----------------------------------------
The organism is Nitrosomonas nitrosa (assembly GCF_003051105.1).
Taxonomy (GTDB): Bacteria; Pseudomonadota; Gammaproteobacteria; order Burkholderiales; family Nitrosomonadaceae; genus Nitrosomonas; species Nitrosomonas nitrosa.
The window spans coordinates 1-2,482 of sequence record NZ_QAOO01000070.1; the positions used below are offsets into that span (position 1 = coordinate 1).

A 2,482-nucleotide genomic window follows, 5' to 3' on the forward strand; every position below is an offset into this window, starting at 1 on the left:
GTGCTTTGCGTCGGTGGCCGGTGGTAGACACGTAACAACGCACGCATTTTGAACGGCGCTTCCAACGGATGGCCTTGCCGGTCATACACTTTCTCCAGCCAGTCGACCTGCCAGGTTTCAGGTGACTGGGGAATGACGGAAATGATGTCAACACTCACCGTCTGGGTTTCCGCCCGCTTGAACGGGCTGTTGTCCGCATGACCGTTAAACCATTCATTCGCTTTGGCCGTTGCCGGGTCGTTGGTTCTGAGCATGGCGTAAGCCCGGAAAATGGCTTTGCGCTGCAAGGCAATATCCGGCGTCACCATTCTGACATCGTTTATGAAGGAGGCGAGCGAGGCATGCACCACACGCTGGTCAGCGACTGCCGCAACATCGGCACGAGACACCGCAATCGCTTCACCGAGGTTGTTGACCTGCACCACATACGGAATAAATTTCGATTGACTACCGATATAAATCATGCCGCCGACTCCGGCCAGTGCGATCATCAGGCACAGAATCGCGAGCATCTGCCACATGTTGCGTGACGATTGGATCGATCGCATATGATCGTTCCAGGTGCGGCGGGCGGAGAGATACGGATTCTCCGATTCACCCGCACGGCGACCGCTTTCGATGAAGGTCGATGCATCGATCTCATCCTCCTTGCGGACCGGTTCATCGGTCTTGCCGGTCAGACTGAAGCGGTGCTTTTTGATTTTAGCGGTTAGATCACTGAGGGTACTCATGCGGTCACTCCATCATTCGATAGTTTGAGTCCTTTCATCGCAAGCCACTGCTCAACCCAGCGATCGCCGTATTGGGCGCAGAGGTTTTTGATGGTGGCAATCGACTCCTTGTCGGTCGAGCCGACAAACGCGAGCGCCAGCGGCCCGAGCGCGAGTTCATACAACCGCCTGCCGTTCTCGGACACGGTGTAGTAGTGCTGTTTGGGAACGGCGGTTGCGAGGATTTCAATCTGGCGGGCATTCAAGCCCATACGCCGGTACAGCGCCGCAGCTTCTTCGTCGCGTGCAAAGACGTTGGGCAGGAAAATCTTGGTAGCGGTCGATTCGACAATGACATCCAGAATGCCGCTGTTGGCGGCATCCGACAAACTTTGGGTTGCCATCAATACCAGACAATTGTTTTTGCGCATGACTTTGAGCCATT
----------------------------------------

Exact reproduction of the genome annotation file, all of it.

The organism is Nitrosomonas nitrosa (assembly GCF_003051105.1).
Taxonomy (GTDB): Bacteria; Pseudomonadota; Gammaproteobacteria; order Burkholderiales; family Nitrosomonadaceae; genus Nitrosomonas; species Nitrosomonas nitrosa.
The window spans coordinates 1-2,482 of sequence record NZ_QAOO01000070.1; the positions used below are offsets into that span (position 1 = coordinate 1).

A 2,482-nucleotide genomic window follows, 5' to 3' on the forward strand; every position below is an offset into this window, starting at 1 on the left:
GTGCTTTGCGTCGGTGGCCGGTGGTAGACACGTAACAACGCACGCATTTTGAACGGCGCTTCCAACGGATGGCCTTGCCGGTCATACACTTTCTCCAGCCAGTCGACCTGCCAGGTTTCAGGTGACTGGGGAATGACGGAAATGATGTCAACACTCACCGTCTGGGTTTCCGCCCGCTTGAACGGGCTGTTGTCCGCATGACCGTTAAACCATTCATTCGCTTTGGCCGTTGCCGGGTCGTTGGTTCTGAGCATGGCGTAAGCCCGGAAAATGGCTTTGCGCTGCAAGGCAATATCCGGCGTCACCATTCTGACATCGTTTATGAAGGAGGCGAGCGAGGCATGCACCACACGCTGGTCAGCGACTGCCGCAACATCGGCACGAGACACCGCAATCGCTTCACCGAGGTTGTTGACCTGCACCACATACGGAATAAATTTCGATTGACTACCGATATAAATCATGCCGCCGACTCCGGCCAGTGCGATCATCAGGCACAGAATCGCGAGCATCTGCCACATGTTGCGTGACGATTGGATCGATCGCATATGATCGTTCCAGGTGCGGCGGGCGGAGAGATACGGATTCTCCGATTCACCCGCACGGCGACCGCTTTCGATGAAGGTCGATGCATCGATCTCATCCTCCTTGCGGACCGGTTCATCGGTCTTGCCGGTCAGACTGAAGCGGTGCTTTTTGATTTTAGCGGTTAGATCACTGAGGGTACTCATGCGGTCACTCCATCATTCGATAGTTTGAGTCCTTTCATCGCAAGCCACTGCTCAACCCAGCGATCGCCGTATTGGGCGCAGAGGTTTTTGATGGTGGCAATCGACTCCTTGTCGGTCGAGCCGACAAACGCGAGCGCCAGCGGCCCGAGCGCGAGTTCATACAACCGCCTGCCGTTCTCGGACACGGTGTAGTAGTGCTGTTTGGGAACGGCGGTTGCGAGGATTTCAATCTGGCGGGCATTCAAGCCCATACGCCGGTACAGCGCCGCAGCTTCTTCGTCGCGTGCAAAGACGTTGGGCAGGAAAATCTTGGTAGCGGTCGATTCGACAATGACATCCAGAATGCCGCTGTTGGCGGCATCCGACAAACTTTGGGTTGCCATCAATACCAGACAATTGTTTTTGCGCATGACTTTGAGCCATT